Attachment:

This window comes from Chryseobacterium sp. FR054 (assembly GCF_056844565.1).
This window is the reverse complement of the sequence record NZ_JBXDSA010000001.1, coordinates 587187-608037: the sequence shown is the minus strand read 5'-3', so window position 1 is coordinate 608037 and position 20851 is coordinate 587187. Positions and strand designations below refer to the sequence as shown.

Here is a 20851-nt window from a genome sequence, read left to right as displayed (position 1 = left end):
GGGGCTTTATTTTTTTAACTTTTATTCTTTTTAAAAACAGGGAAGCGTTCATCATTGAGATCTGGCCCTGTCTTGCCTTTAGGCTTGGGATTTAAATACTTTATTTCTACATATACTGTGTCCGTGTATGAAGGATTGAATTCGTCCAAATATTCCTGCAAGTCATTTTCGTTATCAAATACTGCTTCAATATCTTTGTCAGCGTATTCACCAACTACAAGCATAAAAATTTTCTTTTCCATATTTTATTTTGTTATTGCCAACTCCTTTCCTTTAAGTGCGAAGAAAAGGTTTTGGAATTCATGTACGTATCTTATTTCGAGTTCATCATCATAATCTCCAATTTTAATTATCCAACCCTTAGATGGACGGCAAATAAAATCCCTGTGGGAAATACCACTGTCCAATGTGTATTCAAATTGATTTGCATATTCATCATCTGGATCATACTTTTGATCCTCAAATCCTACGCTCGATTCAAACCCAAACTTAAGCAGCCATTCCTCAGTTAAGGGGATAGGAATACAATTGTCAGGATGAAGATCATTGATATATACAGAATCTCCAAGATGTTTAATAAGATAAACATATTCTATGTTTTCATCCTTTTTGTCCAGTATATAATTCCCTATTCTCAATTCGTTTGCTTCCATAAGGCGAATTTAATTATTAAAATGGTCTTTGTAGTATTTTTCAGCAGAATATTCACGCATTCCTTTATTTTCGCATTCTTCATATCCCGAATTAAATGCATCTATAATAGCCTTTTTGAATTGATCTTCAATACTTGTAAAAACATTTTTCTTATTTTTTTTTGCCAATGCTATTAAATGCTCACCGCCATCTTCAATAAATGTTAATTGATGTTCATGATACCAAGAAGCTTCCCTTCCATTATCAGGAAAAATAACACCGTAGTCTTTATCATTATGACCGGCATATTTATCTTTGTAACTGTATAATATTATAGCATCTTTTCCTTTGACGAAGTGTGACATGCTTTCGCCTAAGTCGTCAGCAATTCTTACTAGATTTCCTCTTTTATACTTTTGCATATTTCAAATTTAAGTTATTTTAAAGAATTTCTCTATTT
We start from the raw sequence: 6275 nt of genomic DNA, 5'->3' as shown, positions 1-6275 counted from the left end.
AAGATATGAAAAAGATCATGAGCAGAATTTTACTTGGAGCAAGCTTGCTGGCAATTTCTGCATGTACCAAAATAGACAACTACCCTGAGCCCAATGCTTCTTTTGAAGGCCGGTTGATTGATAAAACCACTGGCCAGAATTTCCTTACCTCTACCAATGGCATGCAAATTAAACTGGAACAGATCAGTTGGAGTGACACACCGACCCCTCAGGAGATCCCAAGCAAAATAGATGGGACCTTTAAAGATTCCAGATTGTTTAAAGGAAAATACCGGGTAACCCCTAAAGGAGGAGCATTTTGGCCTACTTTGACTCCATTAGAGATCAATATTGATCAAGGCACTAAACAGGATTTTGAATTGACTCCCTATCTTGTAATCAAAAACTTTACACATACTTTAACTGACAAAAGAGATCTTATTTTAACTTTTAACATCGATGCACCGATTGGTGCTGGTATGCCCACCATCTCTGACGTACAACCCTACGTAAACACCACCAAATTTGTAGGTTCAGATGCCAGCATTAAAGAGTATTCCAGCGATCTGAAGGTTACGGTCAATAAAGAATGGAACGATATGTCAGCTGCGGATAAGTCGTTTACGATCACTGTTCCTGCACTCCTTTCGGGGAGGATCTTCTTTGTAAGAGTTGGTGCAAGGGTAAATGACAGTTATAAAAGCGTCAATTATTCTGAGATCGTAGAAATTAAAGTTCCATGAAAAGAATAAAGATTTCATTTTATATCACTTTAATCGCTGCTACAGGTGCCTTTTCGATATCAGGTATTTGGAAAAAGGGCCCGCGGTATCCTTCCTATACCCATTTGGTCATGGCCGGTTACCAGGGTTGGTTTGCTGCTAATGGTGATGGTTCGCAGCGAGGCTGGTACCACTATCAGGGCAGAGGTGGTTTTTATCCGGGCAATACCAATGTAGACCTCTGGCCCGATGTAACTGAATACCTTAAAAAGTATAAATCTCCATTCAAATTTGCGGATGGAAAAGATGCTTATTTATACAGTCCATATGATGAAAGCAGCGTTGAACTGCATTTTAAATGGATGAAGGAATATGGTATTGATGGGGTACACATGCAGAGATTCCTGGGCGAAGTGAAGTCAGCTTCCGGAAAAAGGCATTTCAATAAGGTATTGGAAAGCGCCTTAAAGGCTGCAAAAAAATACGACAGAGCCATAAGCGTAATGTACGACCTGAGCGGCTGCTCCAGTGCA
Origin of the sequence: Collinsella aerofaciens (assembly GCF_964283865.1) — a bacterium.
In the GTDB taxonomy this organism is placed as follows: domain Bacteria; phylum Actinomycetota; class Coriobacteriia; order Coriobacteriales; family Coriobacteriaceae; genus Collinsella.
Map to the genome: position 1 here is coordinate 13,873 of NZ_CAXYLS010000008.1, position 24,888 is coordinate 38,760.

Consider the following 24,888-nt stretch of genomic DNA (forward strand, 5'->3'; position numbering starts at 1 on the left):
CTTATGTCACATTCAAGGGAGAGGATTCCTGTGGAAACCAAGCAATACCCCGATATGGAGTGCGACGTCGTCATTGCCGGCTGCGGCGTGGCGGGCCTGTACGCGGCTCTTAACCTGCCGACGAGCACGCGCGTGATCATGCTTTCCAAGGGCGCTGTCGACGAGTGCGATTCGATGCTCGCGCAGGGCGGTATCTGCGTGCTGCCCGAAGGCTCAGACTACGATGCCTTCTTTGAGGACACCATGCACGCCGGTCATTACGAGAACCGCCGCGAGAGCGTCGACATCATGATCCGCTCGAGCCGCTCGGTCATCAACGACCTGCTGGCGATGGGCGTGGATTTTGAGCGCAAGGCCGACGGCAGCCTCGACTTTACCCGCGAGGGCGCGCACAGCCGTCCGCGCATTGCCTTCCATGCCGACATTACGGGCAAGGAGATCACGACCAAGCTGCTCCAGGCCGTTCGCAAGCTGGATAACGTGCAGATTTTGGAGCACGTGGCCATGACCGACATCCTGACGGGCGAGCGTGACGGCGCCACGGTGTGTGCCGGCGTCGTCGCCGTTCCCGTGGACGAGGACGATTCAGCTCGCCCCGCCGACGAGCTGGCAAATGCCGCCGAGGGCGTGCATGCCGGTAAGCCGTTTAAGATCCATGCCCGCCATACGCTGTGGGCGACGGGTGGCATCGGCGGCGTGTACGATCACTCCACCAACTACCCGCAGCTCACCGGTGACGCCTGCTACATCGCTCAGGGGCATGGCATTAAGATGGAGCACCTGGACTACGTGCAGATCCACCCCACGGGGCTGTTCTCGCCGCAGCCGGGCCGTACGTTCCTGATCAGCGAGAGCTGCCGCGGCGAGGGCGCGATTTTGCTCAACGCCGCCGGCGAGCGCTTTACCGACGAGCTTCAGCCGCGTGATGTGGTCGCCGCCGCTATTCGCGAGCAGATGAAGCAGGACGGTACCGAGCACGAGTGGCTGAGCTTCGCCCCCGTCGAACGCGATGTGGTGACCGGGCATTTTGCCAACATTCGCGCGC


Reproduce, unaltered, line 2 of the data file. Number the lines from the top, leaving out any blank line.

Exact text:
This window is the reverse complement of the sequence record NZ_JBXDSA010000001.1, coordinates 587187-608037: the sequence shown is the minus strand read 5'-3', so window position 1 is coordinate 608037 and position 20851 is coordinate 587187. Positions and strand designations below refer to the sequence as shown.